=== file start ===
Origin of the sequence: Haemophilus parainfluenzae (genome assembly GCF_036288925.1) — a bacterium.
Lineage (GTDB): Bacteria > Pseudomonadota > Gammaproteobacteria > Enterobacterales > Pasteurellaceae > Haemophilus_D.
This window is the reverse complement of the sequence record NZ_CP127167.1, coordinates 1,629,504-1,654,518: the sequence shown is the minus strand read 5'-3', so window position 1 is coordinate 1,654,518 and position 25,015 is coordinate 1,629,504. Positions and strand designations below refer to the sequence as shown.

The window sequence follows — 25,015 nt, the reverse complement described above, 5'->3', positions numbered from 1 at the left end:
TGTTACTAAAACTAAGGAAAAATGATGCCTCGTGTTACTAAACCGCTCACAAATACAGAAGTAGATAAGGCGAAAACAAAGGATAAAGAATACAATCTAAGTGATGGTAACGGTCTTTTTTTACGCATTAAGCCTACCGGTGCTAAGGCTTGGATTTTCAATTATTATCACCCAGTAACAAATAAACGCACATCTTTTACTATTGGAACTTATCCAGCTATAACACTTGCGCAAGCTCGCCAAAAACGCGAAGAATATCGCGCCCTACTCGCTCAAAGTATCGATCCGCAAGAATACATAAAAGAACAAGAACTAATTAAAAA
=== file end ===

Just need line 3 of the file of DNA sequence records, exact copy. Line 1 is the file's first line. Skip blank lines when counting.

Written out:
This window is the reverse complement of the sequence record NZ_CP127167.1, coordinates 1,629,504-1,654,518: the sequence shown is the minus strand read 5'-3', so window position 1 is coordinate 1,654,518 and position 25,015 is coordinate 1,629,504. Positions and strand designations below refer to the sequence as shown.